Bug 1730895 (CVE-2019-13272) - CVE-2019-13272 kernel: broken permission and object lifetime handling for PTRACE_TRACEME
Summary: CVE-2019-13272 kernel: broken permission and object lifetime handling for PTR...
Keywords:
Status: CLOSED ERRATA
Alias: CVE-2019-13272
Product: Security Response
Classification: Other
Component: vulnerability
Version: unspecified
Hardware: All
OS: Linux
high
high
Target Milestone: ---
Assignee: Red Hat Product Security
QA Contact:
URL:
Whiteboard:
Depends On: 1730957 1730959 1730897 1730956 1730958 1730960 1731005
Blocks: 1730901
TreeView+ depends on / blocked
 
Reported: 2019-07-17 20:06 UTC by Laura Pardo
Modified: 2019-09-29 15:17 UTC (History)
65 users (show)

Fixed In Version: kernel 5.1.17
Doc Type: If docs needed, set a value
Doc Text:
A flaw was found in the way PTRACE_TRACEME functionality was handled in the Linux kernel. The kernel's implementation of ptrace can inadvertently grant elevated permissions to an attacker who can then abuse the relationship between the tracer and the process being traced. This flaw could allow a local, unprivileged user to increase their privileges on the system or cause a denial of service.
Clone Of:
Environment:
Last Closed: 2019-08-07 13:18:23 UTC


Attachments (Terms of Use)


Links
System ID Priority Status Summary Last Updated
Red Hat Product Errata RHBA-2019:2685 None None None 2019-09-09 13:25:33 UTC
Red Hat Product Errata RHSA-2019:2405 None None None 2019-08-07 12:57:48 UTC
Red Hat Product Errata RHSA-2019:2411 None None None 2019-08-07 15:18:37 UTC
Red Hat Product Errata RHSA-2019:2809 None None None 2019-09-20 11:54:33 UTC

Description Laura Pardo 2019-07-17 20:06:24 UTC
A flaw in the kernels implementation of ptrace which could inadvertantly grant elevated permissions to an attacker who could abuse the relationship between tracer and the process being traced.

The mechanism used to link the process requesting the ptrace and the process being ptraced could allow a local user to obtain root level priviledges by creating an opportunity to abuse the frequently used pattern of dropping privileges and then execve a child with reduced privileges/permissions.


References:
https://bugs.chromium.org/p/project-zero/issues/detail?id=1903
https://cdn.kernel.org/pub/linux/kernel/v5.x/ChangeLog-5.1.17
https://git.kernel.org/cgit/linux/kernel/git/torvalds/linux.git/commit/?id=6994eefb0053799d2e07cd140df6c2ea106c41ee
https://github.com/torvalds/linux/commit/6994eefb0053799d2e07cd140df6c2ea106c41ee

Comment 1 Laura Pardo 2019-07-17 20:12:32 UTC
Created kernel tracking bugs for this issue:

Affects: fedora-all [bug 1730897]

Comment 2 Wade Mealing 2019-07-18 02:09:23 UTC
Running the reproducer against the following releases provided basic results:

Red Hat Enterprise Linux 8 -     Affected
Red Hat Enterprise Linux 7-alt - Did not reproduce
Red Hat Enterprise Linux 7 -     Did not reproduce
Red Hat Enterprise Linux 6 -     Did not reproduce
Red Hat Enterprise Linux 5 -     Did not reproduce


Mitigation:

The reproducer example shown in google project zero's example was able to be mitigated by enabling selinux boolean to disable ptrace.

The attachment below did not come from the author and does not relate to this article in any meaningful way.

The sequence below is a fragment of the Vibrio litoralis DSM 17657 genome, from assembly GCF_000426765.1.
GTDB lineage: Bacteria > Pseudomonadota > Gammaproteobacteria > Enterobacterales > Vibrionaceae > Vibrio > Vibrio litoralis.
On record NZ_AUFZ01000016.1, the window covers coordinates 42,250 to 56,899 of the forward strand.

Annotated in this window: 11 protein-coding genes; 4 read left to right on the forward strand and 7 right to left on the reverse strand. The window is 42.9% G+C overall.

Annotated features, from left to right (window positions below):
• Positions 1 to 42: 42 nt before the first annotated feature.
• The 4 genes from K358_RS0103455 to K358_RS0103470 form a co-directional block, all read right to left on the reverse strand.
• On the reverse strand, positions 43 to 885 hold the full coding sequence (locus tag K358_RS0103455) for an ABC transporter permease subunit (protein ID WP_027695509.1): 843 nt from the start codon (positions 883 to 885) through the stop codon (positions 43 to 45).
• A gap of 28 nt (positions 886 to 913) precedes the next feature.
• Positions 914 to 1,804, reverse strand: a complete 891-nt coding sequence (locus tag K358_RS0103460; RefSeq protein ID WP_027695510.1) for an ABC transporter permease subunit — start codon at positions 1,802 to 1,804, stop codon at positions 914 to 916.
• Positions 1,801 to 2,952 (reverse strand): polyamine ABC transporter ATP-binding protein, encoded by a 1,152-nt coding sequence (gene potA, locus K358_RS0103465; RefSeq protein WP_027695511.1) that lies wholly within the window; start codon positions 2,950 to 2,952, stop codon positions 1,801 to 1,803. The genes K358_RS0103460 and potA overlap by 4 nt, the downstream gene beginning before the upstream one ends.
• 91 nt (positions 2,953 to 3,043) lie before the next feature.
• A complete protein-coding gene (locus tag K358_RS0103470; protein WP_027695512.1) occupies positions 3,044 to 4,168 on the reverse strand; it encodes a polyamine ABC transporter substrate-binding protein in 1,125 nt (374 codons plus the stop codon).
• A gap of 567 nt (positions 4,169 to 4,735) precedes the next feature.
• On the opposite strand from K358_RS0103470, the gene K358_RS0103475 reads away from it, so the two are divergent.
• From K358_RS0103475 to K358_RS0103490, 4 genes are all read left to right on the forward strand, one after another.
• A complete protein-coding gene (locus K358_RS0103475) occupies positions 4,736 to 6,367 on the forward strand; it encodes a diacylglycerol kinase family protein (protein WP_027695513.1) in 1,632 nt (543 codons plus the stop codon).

This requires SELinux to be enabled AND the following boolean to be set (not by default).

The selinux boolean setting which can  deny_ptrace will deny all processes, even those that are running in unconfined_t domains, from being able to use ptrace() on other processes.

The deny_ptrace Boolean is disabled by default. To enable it, run the setsebool -P deny_ptrace on command as the root user:

~]# setsebool -P deny_ptrace on

 To verify if this Boolean is enabled, use the following command:

~]$ getsebool deny_ptrace
deny_ptrace --> on

The setsebool -P command makes persistent changes. Do not use the -P option if you do not want changes to persist across reboots.

** Note: that disabling ptrace will also affect SOME userspace utilities like gdb and strace from working correctly.  This selinux boolean can be disabled to allow these tools to work when the kernel has been updated with the setsetbool command.

Comment 6 Wade Mealing 2019-07-18 03:51:57 UTC
This flaw is rated as Important.  The attack vector is available by default  in the affected installations and the selinux boolean to deny ptrace is not defaultly enabled

Comment 9 Petr Matousek 2019-07-18 18:04:10 UTC
Statement:

Red Hat Product Security is aware of this issue. Updates will be released as they become available. For additional information, please refer to the Red Hat Knowledgebase article:  https://access.redhat.com/articles/4292201

Comment 10 Petr Matousek 2019-07-18 18:04:14 UTC
Mitigation:

For mitigation, please refer to the Red Hat Knowledgebase article:  https://access.redhat.com/articles/4292201

Comment 13 errata-xmlrpc 2019-08-07 12:57:46 UTC
This issue has been addressed in the following products:

  Red Hat Enterprise Linux 8

Via RHSA-2019:2405 https://access.redhat.com/errata/RHSA-2019:2405

Comment 14 Product Security DevOps Team 2019-08-07 13:18:23 UTC
This bug is now closed. Further updates for individual products will be reflected on the CVE page(s):

https://access.redhat.com/security/cve/cve-2019-13272

Comment 15 errata-xmlrpc 2019-08-07 15:18:34 UTC
This issue has been addressed in the following products:

  Red Hat Enterprise Linux 8

Via RHSA-2019:2411 https://access.redhat.com/errata/RHSA-2019:2411

Comment 17 Sam Fowler 2019-08-16 01:40:37 UTC
This issue has been addressed in the following products:

  OpenShift Container Platform 4

Via RHBA-2019:2417 https://access.redhat.com/errata/RHBA-2019:2417

Comment 22 errata-xmlrpc 2019-09-20 11:54:30 UTC
This issue has been addressed in the following products:

  Red Hat Enterprise Linux 7

Via RHSA-2019:2809 https://access.redhat.com/errata/RHSA-2019:2809


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